Twelve years ago I was diagnosed with Bipolar 1 Disorder. I am genetically predisposed and for anyone that has met my family this isn’t a shocker. It appears to be prevalent on both sides of my family tree but most easily recognizable on my mother’s side. She would die a thousand deaths if she knew I was sharing this and I am certain in typical fashion she would shrug it off with a flip remark about seeing Elvis in the Piggly Wiggly. You see, my mother has more levels of denial than Dante has of Hell. We (my siblings and I) have grown used to it. In fact, we have developed a system of deniability based on her remarks. We know exactly how far we’ve pushed the status quo by her reactionary comments.
In an earlier post (what’s in a name…) I had stated that, “Be who you are and do what you know,” was terrifying to me and that I would clarify this in another post. This is that post. It isn’t that I am ashamed of being Bipolar; far from it. I owe my life to that diagnosis. It was one of those giant Universal wake up calls that shatter the illusions (and delusions) that we base our identity of Self on. Everything I knew of me was literally ripped away and I was left with nothing, which, it turns out, is exactly what I needed. The terrifying part of this is sharing with others.
Once shared this always goes one of two ways. I either lose all credibility and everything I say and do is met with suspect and instantly dismissed with the added bonus of being treated as an intellectual invalid. OR. They don’t even flinch. I always hope for the latter but usually receive the former. This has prompted me to keep silent about my condition, at least until I know a person well enough to trust them with the information. Please do not misunderstand what I am saying, I learned long ago that what other people think of me is really and truly none of my business. I can count on one hand the number of people whose judgement of me I value and they happen to be the very same people who have stood by me when I was not at my best.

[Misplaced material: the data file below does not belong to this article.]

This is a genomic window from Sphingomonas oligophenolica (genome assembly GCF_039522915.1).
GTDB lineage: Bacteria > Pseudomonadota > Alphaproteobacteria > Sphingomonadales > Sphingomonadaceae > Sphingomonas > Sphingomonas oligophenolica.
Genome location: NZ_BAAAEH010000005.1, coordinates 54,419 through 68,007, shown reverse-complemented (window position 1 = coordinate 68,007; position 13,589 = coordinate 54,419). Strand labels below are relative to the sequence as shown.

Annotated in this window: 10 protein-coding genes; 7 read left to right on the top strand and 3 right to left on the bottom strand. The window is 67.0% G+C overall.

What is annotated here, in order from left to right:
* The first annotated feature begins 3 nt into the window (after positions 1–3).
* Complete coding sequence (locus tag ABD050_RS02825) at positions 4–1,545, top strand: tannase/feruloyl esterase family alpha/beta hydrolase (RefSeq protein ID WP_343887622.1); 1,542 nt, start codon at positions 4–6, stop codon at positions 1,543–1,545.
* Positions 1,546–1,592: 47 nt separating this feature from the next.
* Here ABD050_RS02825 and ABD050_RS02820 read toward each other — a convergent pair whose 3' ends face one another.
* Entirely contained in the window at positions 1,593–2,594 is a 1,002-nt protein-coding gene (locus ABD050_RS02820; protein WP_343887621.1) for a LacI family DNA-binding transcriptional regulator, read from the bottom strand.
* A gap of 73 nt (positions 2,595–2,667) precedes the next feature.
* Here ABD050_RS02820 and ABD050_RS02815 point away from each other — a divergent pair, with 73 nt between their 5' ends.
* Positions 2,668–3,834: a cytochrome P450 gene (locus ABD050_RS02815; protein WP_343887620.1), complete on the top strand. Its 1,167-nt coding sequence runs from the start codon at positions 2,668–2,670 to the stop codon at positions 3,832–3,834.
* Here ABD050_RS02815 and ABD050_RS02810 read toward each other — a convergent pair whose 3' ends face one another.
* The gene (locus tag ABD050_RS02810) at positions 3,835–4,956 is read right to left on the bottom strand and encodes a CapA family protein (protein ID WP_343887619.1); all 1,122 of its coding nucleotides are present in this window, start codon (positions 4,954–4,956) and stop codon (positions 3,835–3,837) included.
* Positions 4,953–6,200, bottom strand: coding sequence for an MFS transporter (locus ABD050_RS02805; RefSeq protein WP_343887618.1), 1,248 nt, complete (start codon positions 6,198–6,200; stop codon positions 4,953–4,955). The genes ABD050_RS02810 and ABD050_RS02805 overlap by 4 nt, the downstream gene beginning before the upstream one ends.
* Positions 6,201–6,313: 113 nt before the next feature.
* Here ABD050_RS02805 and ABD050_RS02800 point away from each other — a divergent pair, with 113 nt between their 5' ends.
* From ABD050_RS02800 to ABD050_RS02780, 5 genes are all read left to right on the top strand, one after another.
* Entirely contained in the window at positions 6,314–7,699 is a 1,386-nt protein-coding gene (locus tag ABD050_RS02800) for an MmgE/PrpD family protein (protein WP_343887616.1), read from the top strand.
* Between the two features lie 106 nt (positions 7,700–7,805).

In fact, caring what other people thought of me and trying to be the person they expected was eventually what landed me a psychiatric facility. I learned that you will never meet their expectations so stop trying. Be you; confidently! If someone doesn’t like it that is their issue, not yours. This was a very traumatic lesson. The people I was trying most desperately to please were my parents. In the process of rebuilding me I lost them (for awhile) and that was hard. if your parents can not love you who can? Well, quite simply…YOU can. I wont lie…it is tough. You have to really scrutinize yourself, face and defeat your demons and then take responsibility for your life.
I, eventually healed the wounds, and accepted that I am, as are my parents, only human. If I wanted them to accept me then I needed to accept them. My relationship with my parents has improved, it isn’t perfect but I am not expecting perfection. I have learned to view my family as a life long Spiritual Boot-Camp. They are there to make me stronger and I am here to push their comfort zone. We both learn and grow. My relationship with my siblings has changed as well. I was once close to my sister but that has fractured (for the moment) and I am now closer to my brother. I realize that without that fracture with one sibling the relationship with the other would not have happened. My sister has always been between us…literally as well as figuratively.
Acceptance is the key. I no longer rush to fix what I perceive is broken. The truth is…nothing is truly broken. I accept myself as I am. I accept my family as they are. I remove expectations about how I think things should be and just let it be. I acknowledge that I don’t have the answers to difficult situations…and that is okay. The answers will come; in time. The trick is not to force them. My mental health and my life have improved significantly, it wasn’t an easy journey but I wouldn’t change a thing. I wouldn’t be the “Me,” I am today if I had.